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Trees

, Volume 33, Issue 1, pp 23–35 | Cite as

The influence of climate on the masting behavior of Mexican beech: growth rings and xylem anatomy

  • Ernesto Chanes Rodríguez-Ramírez
  • Teresa Terrazas
  • Isolda Luna-VegaEmail author
Original Article
Part of the following topical collections:
  1. Tree Rings

Abstract

Key message

The Mexican beech undergoes masting events, on average, every 5.5 years. These events depend directly on precipitation.

Abstract

Climate change has considerably impacted the protective functions of tropical montane cloud forests, possibly influencing the synchronicity of phenological processes and the distribution and physiology of plants. In particular, climatic fluctuations cause changes in the distribution of tree species. Mexican beech (Fagus grandifolia subsp. mexicana) is considered an endangered species, due to its restricted distribution and its being a Miocene relict, limited to tropical montane cloud forests in the mountains of the Sierra Madre Oriental in eastern Mexico. We analyzed the influence of temperature and precipitation in prompting changes to tree-ring width, as well as vessel frequency and diameter, of Mexican beech in eastern Mexico. We used growth rings and xylem vessels traits to infer the historical masting events of Mexican beech over the last 128 years. We obtained independent chronologies for Mexican beech in each of the studied sites, dating back 152–178 years. Precipitation was strongly associated with differences in tree-ring width between masting and non-masting years. Our study highlights the use of dendroecological research to detect climate-induced modifications in the vessel frequency and diameter of tree species inhabiting tropical montane cloud forests. This association also explained differences in vessel frequency and diameter recorded before, during, and after masting events. Our results revealed that Mexican beech undergoes masting events every 5.5 years on average, and that these events directly depend on minimum annual precipitation. In conclusion, our results advance our understanding on the plasticity of growth rings and vessels traits (frequency and diameter) in response to fluctuation in precipitation.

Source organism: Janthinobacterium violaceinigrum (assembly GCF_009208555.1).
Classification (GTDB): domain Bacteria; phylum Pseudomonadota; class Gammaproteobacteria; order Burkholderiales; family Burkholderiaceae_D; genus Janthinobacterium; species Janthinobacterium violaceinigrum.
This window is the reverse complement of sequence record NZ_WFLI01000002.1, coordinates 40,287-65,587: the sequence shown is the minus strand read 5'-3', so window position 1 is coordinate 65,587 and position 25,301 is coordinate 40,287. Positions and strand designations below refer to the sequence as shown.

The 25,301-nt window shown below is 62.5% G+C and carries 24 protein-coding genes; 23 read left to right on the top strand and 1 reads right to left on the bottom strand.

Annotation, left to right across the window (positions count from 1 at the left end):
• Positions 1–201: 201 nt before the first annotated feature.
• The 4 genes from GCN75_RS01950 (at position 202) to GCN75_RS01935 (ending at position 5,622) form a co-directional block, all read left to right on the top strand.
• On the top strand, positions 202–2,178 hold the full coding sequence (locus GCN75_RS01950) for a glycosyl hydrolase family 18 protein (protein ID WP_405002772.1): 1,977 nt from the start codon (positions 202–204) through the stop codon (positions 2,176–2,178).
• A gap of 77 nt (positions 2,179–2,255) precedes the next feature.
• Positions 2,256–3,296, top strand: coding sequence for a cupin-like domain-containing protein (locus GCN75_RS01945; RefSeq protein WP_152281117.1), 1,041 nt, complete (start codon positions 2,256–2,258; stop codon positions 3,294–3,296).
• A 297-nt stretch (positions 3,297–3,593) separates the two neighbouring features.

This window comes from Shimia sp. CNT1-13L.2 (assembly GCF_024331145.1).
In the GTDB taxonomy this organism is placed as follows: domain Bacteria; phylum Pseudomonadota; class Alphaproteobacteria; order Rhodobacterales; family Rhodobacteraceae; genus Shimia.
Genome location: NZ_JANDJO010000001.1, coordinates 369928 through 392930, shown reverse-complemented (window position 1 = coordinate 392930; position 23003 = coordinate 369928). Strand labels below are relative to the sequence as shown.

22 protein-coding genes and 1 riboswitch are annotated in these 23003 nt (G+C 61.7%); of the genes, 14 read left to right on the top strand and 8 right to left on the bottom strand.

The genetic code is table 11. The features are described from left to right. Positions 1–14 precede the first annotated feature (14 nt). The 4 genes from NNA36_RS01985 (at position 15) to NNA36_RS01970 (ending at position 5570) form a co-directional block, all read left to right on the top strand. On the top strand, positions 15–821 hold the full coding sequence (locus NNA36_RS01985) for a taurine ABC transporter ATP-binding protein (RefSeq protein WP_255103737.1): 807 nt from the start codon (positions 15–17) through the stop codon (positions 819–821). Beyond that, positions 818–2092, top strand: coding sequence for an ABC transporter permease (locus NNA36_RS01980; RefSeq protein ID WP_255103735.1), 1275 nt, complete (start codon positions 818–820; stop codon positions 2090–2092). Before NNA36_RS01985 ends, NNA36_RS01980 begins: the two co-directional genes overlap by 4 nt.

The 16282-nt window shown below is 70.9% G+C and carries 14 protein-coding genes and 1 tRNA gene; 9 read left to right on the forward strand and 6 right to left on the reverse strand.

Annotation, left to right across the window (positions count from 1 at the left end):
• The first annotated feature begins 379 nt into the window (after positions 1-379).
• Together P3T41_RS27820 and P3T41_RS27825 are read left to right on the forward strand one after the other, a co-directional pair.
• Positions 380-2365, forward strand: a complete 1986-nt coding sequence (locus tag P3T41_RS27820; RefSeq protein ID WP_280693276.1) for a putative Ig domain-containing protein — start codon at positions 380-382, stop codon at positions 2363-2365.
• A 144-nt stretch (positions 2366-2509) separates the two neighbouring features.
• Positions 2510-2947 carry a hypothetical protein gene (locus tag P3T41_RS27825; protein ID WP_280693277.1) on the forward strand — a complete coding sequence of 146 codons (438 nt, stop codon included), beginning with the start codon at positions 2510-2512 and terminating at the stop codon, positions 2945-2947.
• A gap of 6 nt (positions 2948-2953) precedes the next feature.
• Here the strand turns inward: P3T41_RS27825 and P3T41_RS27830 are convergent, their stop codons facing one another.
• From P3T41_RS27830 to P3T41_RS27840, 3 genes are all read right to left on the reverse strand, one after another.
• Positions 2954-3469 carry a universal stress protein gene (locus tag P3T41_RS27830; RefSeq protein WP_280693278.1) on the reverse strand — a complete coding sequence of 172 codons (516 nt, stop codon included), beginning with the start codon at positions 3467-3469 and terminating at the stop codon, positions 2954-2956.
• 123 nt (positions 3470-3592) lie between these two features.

Keywords

Climate variables Dendromastecology Fagus grandifolia subsp. mexicana Tropical montane cloud forest Xylem vessels Masting 

Notes

Acknowledgements

We wish to thank Osvaldo Franco-Ramos and Lorenzo Vázquez-Selem for their help with tree-ring measurements and for lending the necessary equipment; Susana Guzmán Gómez and María del Carmen Loyola Blanco (Laboratorio de Microscopía y Fotografía de la Biodiversidad II, Instituto de Biología, UNAM) for technical assistance with the digital photographs; Othón Alcántara-Ayala and Rodrigo Ortega García for their support during field work; Ana Paola Martínez-Falcón for assistance with the statistical analyses; Santiago Ramírez-Barahona and Carlos Solís Hay for his critical observations. This research was financed by the project PAPIIT IN223218. The first author thanks the financial support granted by the postdoctoral fellowship DGAPA-UNAM 2015-2016.

Compliance with ethical standards

Conflict of interest

The authors declare that they have no conflict of interest.

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Copyright information

© Springer-Verlag GmbH Germany, part of Springer Nature 2018

Authors and Affiliations

  • Ernesto Chanes Rodríguez-Ramírez
    • 1
  • Teresa Terrazas
    • 2
  • Isolda Luna-Vega
    • 1
    Email author
  1. 1.Laboratorio de Biogeografía y Sistemática, Facultad de CienciasUniversidad Nacional Autónoma de MéxicoMexico CityMexico
  2. 2.Departamento de Botánica, Instituto de BiologíaUniversidad Nacional Autónoma de MéxicoMexico CityMexico

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